Buyers did get some welcome additions to the Paperwhite’s reading features. You could now open another window and skim through a book’s contents without leaving where you left off. The vocabulary builder was introduced with this version, as were parental controls and Goodreads integration shortly after release. Finally, Smart Lookup let you access X-Ray and Wikipedia from the dictionary when highlighting word.
Kindle Paperwhite 3
The third Paperwhite was another minor upgrade. Most notable was its new Carta screen which boasted a resolution of 1448×1072 and a PPI of 300. That meant it displayed twice as many pixels on the screen as less expensive models and was the sharpest Kindle yet. The frontlight, dimensions, and build quality remained unchanged, as did the reading experience. For the most part. Readers could now take advantage of Word Wise and find information about the author more easily.
The newest Paperwhite model is also the best with numerous improvements across the board! It’s now waterproof like the Oasis with an IPX rating of 8. Audiobooks and TTs are supported thanks to Bluetooth that lets you wirelessly connect the Paperwhite to speakers and headphones. The frontlight is brighter than ever as a fifth LED was added, and you can finally turn it off completely. This translates into considerable battery savings, allowing the Paperwhite to work for six weeks.
Discovering new content is more natural thanks to a redesign of the homepage and your library. You can now search for comic books and audiobooks, browse books in the library based on their read/unread status, and get recommendations based on previous reads. Family members may set up different profiles and access them from the same device. Each person can also create their own font & spacing preferences and switch between them while reading.
Comic book lovers will find that graphics look clean, and text bubbles are easy to read. There’s a new navigation mode designed to quickly page through comics. The Paperwhite’s capacity has been increased to 8GB, and you can buy a 32GB version if your collection includes a lot of PDFs or visual novels.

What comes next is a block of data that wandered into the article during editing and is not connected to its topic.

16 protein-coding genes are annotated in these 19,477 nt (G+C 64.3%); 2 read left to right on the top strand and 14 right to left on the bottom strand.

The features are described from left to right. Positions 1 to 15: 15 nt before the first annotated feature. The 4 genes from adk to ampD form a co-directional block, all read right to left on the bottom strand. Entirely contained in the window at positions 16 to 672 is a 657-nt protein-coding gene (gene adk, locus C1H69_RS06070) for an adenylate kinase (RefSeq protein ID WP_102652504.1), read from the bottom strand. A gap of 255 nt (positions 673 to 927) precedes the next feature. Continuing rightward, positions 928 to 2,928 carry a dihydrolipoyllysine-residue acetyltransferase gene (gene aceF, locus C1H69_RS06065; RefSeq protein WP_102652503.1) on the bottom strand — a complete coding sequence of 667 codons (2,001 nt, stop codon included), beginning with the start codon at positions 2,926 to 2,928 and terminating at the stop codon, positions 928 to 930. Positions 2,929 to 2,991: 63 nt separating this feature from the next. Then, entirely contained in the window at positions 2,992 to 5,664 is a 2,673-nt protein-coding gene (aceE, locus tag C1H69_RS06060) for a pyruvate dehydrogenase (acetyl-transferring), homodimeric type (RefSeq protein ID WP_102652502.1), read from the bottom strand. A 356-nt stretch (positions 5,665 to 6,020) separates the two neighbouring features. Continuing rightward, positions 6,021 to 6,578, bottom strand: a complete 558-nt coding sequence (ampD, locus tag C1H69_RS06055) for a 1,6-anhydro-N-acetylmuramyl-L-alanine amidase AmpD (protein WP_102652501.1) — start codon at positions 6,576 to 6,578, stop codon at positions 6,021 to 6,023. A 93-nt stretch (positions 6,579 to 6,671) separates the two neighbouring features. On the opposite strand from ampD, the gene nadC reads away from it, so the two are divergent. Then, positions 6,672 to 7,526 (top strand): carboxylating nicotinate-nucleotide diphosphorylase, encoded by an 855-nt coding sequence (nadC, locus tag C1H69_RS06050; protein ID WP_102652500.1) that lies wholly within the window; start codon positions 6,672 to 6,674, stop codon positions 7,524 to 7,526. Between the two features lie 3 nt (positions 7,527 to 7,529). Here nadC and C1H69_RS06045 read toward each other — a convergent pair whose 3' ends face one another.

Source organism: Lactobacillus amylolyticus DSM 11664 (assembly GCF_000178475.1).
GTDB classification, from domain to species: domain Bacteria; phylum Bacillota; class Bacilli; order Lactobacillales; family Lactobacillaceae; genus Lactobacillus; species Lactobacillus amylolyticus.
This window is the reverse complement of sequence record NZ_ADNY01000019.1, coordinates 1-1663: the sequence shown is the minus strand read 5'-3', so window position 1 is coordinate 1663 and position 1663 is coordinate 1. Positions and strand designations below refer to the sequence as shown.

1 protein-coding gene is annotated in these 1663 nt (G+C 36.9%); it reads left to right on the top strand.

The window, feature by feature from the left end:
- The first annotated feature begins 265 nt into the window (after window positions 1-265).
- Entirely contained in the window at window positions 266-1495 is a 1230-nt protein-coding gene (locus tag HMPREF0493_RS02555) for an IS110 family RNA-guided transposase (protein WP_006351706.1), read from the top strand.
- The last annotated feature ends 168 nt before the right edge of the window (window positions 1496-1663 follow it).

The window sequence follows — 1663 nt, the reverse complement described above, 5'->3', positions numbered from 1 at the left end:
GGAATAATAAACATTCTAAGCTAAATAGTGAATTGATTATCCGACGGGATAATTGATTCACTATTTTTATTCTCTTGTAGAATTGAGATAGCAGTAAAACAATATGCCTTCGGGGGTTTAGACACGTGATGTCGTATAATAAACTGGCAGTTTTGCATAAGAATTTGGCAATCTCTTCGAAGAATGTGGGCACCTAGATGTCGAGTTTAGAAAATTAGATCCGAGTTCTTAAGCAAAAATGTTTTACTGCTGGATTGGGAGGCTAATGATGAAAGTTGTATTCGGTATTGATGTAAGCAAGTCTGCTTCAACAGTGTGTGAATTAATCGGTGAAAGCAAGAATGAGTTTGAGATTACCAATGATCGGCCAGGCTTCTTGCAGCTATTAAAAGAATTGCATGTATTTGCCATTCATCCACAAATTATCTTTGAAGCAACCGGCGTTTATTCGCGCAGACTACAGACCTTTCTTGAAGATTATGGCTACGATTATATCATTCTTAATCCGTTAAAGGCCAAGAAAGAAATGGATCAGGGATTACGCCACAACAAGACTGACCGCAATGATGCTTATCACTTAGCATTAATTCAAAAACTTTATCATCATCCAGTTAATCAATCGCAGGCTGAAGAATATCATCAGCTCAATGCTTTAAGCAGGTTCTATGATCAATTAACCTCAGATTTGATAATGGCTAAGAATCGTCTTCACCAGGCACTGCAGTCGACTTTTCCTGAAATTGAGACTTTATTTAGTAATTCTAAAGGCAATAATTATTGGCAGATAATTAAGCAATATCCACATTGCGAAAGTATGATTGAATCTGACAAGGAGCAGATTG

Accessibility options are broader and more robust. Apart from TTS, you can now listen to audiobooks through Bluetooth. You get new ones from Audible whose account you can sync with all of your devices. The audiobook player has handy time skip, volume, and pitch adjustment options that let you tailor your listening experience.
Visually impaired people have extra zoom levels at their disposal as well as the bold Ember fonts explicitly designed with them in mind. The Paperwhite’s colors can be inverted for more comfortable reading at night, turning the text white and the background dark.
After the success of cheaper e-readers, Amazon wanted to offer its customers a premium alternative. This resulted in the release of the Kindle Voyage in November of 2014 along with the basic model’s 7th generation. An improved screen was the Voyage’s main selling point. It had a 1448×1072 display at 300 PPI long before one became the standard on the Paperwhite and a year and a half before the release of Oasis. The catch? Its cheapest version was priced at $189.
Voyage was the best-looking Kindle thus far since it featured a sleek design and a tablet-like screen that was flush with the bezel. Its premium feel was augmented by touch sensors that acted as page-turning buttons. You had to apply pressure to them to move on and could set three levels of haptic feedback as a response.
The reader’s frontlight had an adaptive sensor. It would take in ambient light levels and adjust LED strength accordingly. Automatic brightness adjustment worked well on the Voyage, which couldn’t be said for its competition at the time.